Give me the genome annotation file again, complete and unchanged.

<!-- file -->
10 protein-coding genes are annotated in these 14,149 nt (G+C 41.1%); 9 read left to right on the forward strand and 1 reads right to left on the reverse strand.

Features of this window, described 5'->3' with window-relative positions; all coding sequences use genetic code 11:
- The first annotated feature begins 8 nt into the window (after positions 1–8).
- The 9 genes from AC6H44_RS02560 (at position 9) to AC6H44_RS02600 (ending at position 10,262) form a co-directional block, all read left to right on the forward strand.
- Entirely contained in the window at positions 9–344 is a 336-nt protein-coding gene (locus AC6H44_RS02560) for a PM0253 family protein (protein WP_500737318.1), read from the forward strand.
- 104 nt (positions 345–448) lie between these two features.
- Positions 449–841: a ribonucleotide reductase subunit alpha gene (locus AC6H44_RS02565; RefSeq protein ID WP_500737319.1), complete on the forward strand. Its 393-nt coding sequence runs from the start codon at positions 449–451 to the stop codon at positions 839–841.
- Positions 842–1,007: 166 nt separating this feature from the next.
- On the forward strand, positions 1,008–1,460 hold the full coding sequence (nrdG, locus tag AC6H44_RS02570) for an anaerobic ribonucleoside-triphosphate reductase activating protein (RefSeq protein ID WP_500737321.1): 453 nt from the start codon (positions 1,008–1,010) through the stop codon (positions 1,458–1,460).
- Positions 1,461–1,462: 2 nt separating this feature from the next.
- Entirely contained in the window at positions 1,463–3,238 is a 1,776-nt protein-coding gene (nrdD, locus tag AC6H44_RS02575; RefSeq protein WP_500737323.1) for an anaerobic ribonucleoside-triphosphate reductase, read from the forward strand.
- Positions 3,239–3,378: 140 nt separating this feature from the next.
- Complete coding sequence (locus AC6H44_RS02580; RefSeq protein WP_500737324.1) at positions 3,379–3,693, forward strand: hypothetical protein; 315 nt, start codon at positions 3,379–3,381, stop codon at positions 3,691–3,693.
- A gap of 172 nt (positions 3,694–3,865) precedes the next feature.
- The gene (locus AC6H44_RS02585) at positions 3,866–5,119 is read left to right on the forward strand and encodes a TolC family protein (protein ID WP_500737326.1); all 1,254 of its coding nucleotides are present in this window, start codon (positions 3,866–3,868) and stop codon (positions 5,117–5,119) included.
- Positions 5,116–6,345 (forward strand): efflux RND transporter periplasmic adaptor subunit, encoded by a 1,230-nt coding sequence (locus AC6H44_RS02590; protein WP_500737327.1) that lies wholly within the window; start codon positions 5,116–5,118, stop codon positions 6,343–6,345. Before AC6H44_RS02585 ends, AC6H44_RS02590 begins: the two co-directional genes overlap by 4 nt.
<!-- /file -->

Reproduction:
10 protein-coding genes are annotated in these 14,149 nt (G+C 41.1%); 9 read left to right on the forward strand and 1 reads right to left on the reverse strand.

Features of this window, described 5'->3' with window-relative positions; all coding sequences use genetic code 11:
- The first annotated feature begins 8 nt into the window (after positions 1–8).
- The 9 genes from AC6H44_RS02560 (at position 9) to AC6H44_RS02600 (ending at position 10,262) form a co-directional block, all read left to right on the forward strand.
- Entirely contained in the window at positions 9–344 is a 336-nt protein-coding gene (locus AC6H44_RS02560) for a PM0253 family protein (protein WP_500737318.1), read from the forward strand.
- 104 nt (positions 345–448) lie between these two features.
- Positions 449–841: a ribonucleotide reductase subunit alpha gene (locus AC6H44_RS02565; RefSeq protein ID WP_500737319.1), complete on the forward strand. Its 393-nt coding sequence runs from the start codon at positions 449–451 to the stop codon at positions 839–841.
- Positions 842–1,007: 166 nt separating this feature from the next.
- On the forward strand, positions 1,008–1,460 hold the full coding sequence (nrdG, locus tag AC6H44_RS02570) for an anaerobic ribonucleoside-triphosphate reductase activating protein (RefSeq protein ID WP_500737321.1): 453 nt from the start codon (positions 1,008–1,010) through the stop codon (positions 1,458–1,460).
- Positions 1,461–1,462: 2 nt separating this feature from the next.
- Entirely contained in the window at positions 1,463–3,238 is a 1,776-nt protein-coding gene (nrdD, locus tag AC6H44_RS02575; RefSeq protein WP_500737323.1) for an anaerobic ribonucleoside-triphosphate reductase, read from the forward strand.
- Positions 3,239–3,378: 140 nt separating this feature from the next.
- Complete coding sequence (locus AC6H44_RS02580; RefSeq protein WP_500737324.1) at positions 3,379–3,693, forward strand: hypothetical protein; 315 nt, start codon at positions 3,379–3,381, stop codon at positions 3,691–3,693.
- A gap of 172 nt (positions 3,694–3,865) precedes the next feature.
- The gene (locus AC6H44_RS02585) at positions 3,866–5,119 is read left to right on the forward strand and encodes a TolC family protein (protein ID WP_500737326.1); all 1,254 of its coding nucleotides are present in this window, start codon (positions 3,866–3,868) and stop codon (positions 5,117–5,119) included.
- Positions 5,116–6,345 (forward strand): efflux RND transporter periplasmic adaptor subunit, encoded by a 1,230-nt coding sequence (locus AC6H44_RS02590; protein WP_500737327.1) that lies wholly within the window; start codon positions 5,116–5,118, stop codon positions 6,343–6,345. Before AC6H44_RS02585 ends, AC6H44_RS02590 begins: the two co-directional genes overlap by 4 nt.